E. exigua C. wuellerstorfi O. umbonatus

SSU ITS SSU ITS SSU ITS

Number of analysed sequences 14 92 10 53 23 54

Total length of sequence alignment 1 961 977 1023 1136 989 865

Percentage of variable sites 0.9% 12.1% 0.0% 9.2% 4.4% 5.1%

Percentage of informative sites 0.2% 1.9% 0.0% 1.8% 3.6% 0.9%

Maximum sequence divergence 2 0.4% 1.4% 0.0% 1.1% 2.9% 1.1%

Maximum intra-individual sequence divergence 2 0.4% 1.2% 0.0% 1.0% 2.3% 0.9%

1 Without gaps and ambigous characters (estimated by PhyloWin, Galtier et al. 1996)

2 Excluding the ITS of C. wuellerstorfi (5247) and O. umbonatus (5156,5832), which sequences differed by 2.15%

and 3.97%, respectively.

Figure 4.2.2. Relationships between Arctic, Antarctic and North Atlantic deep-sea foraminifera (E. exigua, C. wuellerstorfi, O. umbonatus) illustrated by the SSU rDNA- based maximum likelihood tree. Each sequence in the ML tree is marked with DNA isolate number referred to the table 1. The numbers at internal nodes represent the bootstrap support values based on 100 replicates.

To ensure that our first results were not due to an artifact caused by exceptionally slow evolutionary rates of the SSU rDNA of examined species, we analysed the ITS rDNA which is the most rapidly evolving region of a nuclear genome available for foraminifera. The total length of the ITS alignment ranges from 865 nucleotides in O. umbonatus to 1136 in C.

wuellerstorfi, with most of the length variations observed in the ITS1 region. The number of variable sites was relatively elevated, however, only few of these sites were phylogenetically informative (Table 1). For each of the three species, the majority of ITS sequences were almost identical, with mean sequence divergence less than 1%, and the maximum values of intra-individual polymorphism as high as the variability between individuals (Table 1). We found only three specimens (Cibicides isolate 5247 and Oridorsalis isolates 5156, 5832) that were significantly different from all other representatives of their respective species.

Excluding these three isolates, the specimens of each species, represented by ITS consensus sequences, formed a network in statistical parsimony analysis (Fig. 4.2.2). Genetic differentiation between Arctic and Antarctic populations was visible only in O. umbonatus, in which two populations differed by one transition and four indels. However, since the Southern Ocean population of this species was represented by two specimens only, it is highly probable that more diverse ITS copies will be found later. No phylogenetic signal clearly distinguishes the Arctic and Antarctic populations in the other two species.

Population genetics

A population genetics approach was used to study the historical relationship between the polar populations of the three foraminiferal species. The analysis of the genetic structure was performed by considering three populations of E. exigua: deep abyssal Antarctic E.

exigua (4650-4975m, n=28 sequences); abyssal Antarctic E. exigua (2600-4600 m; n=13), and bathyal northern E. exigua (1352-2784 m; n=40). The AMOVA analysis revealed that E.

exigua was significantly differentiated since 28% of the genetic diversity (p<0.001; 90% CI:

5.0-45.0) was due to differences between populations. The analysis of pairwise distances, however, showed that this large differentiation was mainly due the divergence of the deep abyssal Antarctic population. Indeed FCT values between the deep abyssal population and the remaining southern and northern populations were equal to 0.28 and 0.17, respectively, while the abyssal Antarctic population differed much less from the northern bathyal population only (FCT =0.12, p=0.002).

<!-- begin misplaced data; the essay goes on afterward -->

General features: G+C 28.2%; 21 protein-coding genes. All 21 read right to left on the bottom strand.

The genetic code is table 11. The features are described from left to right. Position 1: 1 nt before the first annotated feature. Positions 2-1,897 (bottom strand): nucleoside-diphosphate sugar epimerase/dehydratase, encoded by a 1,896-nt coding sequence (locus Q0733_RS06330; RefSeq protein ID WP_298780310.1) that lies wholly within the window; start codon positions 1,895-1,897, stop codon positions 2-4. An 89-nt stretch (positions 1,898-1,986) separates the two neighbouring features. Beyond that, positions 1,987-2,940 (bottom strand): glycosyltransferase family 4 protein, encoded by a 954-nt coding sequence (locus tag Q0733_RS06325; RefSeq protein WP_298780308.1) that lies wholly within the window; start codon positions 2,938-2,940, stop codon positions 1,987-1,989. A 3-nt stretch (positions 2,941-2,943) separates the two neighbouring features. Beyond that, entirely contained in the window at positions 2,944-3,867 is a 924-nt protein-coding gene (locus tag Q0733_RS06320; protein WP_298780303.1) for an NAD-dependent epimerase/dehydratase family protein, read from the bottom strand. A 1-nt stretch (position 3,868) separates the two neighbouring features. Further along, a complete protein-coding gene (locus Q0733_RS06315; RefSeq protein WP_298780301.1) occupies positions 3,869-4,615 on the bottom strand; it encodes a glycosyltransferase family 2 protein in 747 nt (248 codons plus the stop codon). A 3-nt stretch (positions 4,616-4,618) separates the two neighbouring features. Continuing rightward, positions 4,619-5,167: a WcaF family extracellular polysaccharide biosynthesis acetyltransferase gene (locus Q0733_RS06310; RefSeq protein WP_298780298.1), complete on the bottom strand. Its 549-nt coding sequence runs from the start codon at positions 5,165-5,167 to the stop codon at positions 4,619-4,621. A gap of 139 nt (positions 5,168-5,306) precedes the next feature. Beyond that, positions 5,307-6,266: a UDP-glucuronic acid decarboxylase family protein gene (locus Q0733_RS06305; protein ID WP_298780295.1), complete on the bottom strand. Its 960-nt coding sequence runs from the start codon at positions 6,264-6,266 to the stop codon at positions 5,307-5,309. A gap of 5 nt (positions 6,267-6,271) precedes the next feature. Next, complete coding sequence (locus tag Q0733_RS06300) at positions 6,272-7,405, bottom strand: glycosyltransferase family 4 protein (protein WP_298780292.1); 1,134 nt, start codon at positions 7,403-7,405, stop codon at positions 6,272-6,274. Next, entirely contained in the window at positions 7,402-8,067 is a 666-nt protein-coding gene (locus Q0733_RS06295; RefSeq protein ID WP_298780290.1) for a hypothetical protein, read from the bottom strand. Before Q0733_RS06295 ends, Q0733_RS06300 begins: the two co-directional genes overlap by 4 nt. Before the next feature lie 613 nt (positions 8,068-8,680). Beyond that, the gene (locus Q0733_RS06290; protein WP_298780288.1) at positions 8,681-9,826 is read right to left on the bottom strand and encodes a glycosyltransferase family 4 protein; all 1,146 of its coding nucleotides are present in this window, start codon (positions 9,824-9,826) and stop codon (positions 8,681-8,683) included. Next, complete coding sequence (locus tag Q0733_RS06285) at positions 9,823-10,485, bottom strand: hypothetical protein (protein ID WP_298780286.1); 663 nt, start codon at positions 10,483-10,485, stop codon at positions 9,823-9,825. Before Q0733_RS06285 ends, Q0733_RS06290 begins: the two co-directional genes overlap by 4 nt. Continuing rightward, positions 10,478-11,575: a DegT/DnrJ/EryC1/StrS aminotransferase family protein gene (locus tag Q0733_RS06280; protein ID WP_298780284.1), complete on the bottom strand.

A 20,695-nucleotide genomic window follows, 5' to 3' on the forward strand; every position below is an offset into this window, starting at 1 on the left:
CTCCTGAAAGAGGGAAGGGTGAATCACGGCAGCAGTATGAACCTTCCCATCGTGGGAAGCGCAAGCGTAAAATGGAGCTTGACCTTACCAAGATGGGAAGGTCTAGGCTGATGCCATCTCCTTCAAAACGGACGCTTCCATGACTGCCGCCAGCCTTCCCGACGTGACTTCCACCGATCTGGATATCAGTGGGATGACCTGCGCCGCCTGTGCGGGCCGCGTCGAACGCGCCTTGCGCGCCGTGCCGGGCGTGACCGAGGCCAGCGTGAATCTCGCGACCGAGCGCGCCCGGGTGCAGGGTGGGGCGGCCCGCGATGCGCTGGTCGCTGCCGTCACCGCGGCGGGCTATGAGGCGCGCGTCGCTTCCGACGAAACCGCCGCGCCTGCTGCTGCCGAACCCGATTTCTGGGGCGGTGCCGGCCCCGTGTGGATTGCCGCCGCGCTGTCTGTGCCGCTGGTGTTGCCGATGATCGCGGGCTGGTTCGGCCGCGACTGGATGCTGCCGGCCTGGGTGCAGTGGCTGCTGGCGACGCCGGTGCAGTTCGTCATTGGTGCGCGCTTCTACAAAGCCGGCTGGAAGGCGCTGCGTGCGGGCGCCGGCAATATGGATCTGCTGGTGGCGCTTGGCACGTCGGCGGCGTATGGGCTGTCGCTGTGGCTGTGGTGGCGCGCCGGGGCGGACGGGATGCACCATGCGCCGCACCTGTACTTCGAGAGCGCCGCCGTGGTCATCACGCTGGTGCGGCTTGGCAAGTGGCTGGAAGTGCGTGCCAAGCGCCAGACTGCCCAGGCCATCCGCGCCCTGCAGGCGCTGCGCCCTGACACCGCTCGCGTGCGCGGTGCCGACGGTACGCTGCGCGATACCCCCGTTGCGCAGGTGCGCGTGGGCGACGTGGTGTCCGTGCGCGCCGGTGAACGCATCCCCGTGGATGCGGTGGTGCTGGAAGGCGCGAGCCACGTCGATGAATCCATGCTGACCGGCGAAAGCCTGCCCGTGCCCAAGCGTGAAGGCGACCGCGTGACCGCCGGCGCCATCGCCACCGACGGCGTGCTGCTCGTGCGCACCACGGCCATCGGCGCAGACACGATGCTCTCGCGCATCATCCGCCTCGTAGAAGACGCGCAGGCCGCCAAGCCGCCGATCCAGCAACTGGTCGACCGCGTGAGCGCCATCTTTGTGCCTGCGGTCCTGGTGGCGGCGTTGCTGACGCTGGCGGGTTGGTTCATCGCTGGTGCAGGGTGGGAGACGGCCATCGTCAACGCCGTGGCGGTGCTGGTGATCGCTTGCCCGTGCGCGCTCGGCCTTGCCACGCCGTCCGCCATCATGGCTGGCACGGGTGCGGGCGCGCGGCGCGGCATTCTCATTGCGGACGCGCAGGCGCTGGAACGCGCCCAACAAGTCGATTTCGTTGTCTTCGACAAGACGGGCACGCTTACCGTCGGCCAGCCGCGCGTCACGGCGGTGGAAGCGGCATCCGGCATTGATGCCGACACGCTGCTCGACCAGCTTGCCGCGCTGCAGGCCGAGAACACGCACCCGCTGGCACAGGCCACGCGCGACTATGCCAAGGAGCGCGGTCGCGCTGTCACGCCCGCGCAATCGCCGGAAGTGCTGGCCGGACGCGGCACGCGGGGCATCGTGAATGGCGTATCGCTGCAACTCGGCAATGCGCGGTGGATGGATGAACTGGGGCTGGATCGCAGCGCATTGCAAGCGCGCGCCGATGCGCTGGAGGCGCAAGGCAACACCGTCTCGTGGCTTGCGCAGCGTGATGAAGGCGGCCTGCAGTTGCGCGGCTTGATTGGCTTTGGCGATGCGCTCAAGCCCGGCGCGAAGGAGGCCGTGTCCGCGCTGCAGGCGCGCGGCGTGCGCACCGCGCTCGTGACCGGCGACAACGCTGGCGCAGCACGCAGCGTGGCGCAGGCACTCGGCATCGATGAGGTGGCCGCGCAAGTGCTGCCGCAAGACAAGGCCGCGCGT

Figure 4.2.3. Haplotype networks of E. exigua, C. wuellerstorfi and O. umbonatus based on the ITS rDNA and obtained by TCS software. Networks within each clade were delineated with 95% certainty, the gaps being treated as a fifth state. Haplotype are marked with DNA isolate number referred to the table 1. The representative specimens of each species from Arctic and Antarctic are illustrated. Scale bar = 0.1 mm.

For O. umbonatus, the north and south populations were significantly differentiated (p=0.04) with an FCT value of 0.33 (90% CI: 0.24-0.43), while the northern and souther populations of C. wuellerstorfi were interestingly not statistically differentiated, with a very low FCT value of 0.03 (p=0.078, 90% CI: 0.02-0.04).

Discussion

In contrast to the high degree of molecular diversity exhibited by some coastal benthic (Pawlowski et al. 2002) and oceanic planktonic (Darling et al. 2004) polar foraminifera, we found very limited genetic differentiation among two out of three deep-sea species that we examined. Each probably represents a huge metapopulation extending from pole to pole, living wherever a suitable habitat exists. A few sequences of E. exigua and C. wuellerstorfi obtained from the Porcupine Abyssal Plain, Setubal Canyon and Norwegian Sea (in red in Fig. 4.2.2) indicate that genetically similar individuals are present in the North Atlantic Ocean. Long-distance dispersal capabilities and high levels of gene flow have been observed in deep-sea hydrothermal vent macroinvertebrates with planktonic larval stages (Van Dover et al. 2002). Although planktotrophic larvae can disperse widely, various geographic and hydrological barriers seem to limit their distribution at larger spatial scales (Won et al. 2003, Hurtado et al. 2004). Among microbial eukaryotes, global dispersal has been suggested for hydrothermal vents flagellates (Atkins et al. 2000), marine picoeukaryotic algae (Slapeta et al.

2006), and some planktonic foraminifera (Darling et al. 2000). However, only bacteria and archaebacteria are so far reported to have genetically similar species in Arctic and Antarctic oceans (Hollibaugh et al. 2002, Brinkmeyer et al. 2003, Bano et al. 2004). Our study provides the first evidence for bipolar and possibly global distributions among benthic organisms of meiofaunal size.